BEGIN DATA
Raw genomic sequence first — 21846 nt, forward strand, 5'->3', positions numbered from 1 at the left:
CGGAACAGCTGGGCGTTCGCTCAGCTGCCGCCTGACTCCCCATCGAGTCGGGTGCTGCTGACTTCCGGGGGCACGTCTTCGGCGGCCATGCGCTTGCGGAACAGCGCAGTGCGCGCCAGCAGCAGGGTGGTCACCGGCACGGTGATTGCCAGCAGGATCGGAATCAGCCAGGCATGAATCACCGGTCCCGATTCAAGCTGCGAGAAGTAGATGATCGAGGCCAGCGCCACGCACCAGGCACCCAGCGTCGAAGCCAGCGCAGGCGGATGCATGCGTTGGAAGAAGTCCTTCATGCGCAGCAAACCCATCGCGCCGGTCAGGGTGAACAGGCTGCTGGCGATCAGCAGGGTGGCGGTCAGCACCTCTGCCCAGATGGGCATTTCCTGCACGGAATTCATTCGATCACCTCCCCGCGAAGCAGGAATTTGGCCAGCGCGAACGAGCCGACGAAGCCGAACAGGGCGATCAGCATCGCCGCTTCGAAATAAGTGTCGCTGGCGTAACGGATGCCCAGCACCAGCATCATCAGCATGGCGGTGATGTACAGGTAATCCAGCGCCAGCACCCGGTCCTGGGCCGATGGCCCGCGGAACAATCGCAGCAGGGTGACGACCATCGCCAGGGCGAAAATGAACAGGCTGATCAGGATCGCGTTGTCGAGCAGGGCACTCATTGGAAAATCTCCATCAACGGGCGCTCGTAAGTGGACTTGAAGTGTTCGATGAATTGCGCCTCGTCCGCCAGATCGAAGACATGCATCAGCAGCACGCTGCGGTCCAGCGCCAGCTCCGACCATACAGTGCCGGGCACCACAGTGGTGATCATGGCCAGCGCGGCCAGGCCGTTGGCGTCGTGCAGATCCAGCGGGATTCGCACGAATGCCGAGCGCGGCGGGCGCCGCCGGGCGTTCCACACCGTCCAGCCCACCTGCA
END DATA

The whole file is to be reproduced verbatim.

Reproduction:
Raw genomic sequence first — 21846 nt, forward strand, 5'->3', positions numbered from 1 at the left:
CGGAACAGCTGGGCGTTCGCTCAGCTGCCGCCTGACTCCCCATCGAGTCGGGTGCTGCTGACTTCCGGGGGCACGTCTTCGGCGGCCATGCGCTTGCGGAACAGCGCAGTGCGCGCCAGCAGCAGGGTGGTCACCGGCACGGTGATTGCCAGCAGGATCGGAATCAGCCAGGCATGAATCACCGGTCCCGATTCAAGCTGCGAGAAGTAGATGATCGAGGCCAGCGCCACGCACCAGGCACCCAGCGTCGAAGCCAGCGCAGGCGGATGCATGCGTTGGAAGAAGTCCTTCATGCGCAGCAAACCCATCGCGCCGGTCAGGGTGAACAGGCTGCTGGCGATCAGCAGGGTGGCGGTCAGCACCTCTGCCCAGATGGGCATTTCCTGCACGGAATTCATTCGATCACCTCCCCGCGAAGCAGGAATTTGGCCAGCGCGAACGAGCCGACGAAGCCGAACAGGGCGATCAGCATCGCCGCTTCGAAATAAGTGTCGCTGGCGTAACGGATGCCCAGCACCAGCATCATCAGCATGGCGGTGATGTACAGGTAATCCAGCGCCAGCACCCGGTCCTGGGCCGATGGCCCGCGGAACAATCGCAGCAGGGTGACGACCATCGCCAGGGCGAAAATGAACAGGCTGATCAGGATCGCGTTGTCGAGCAGGGCACTCATTGGAAAATCTCCATCAACGGGCGCTCGTAAGTGGACTTGAAGTGTTCGATGAATTGCGCCTCGTCCGCCAGATCGAAGACATGCATCAGCAGCACGCTGCGGTCCAGCGCCAGCTCCGACCATACAGTGCCGGGCACCACAGTGGTGATCATGGCCAGCGCGGCCAGGCCGTTGGCGTCGTGCAGATCCAGCGGGATTCGCACGAATGCCGAGCGCGGCGGGCGCCGCCGGGCGTTCCACACCGTCCAGCCCACCTGCA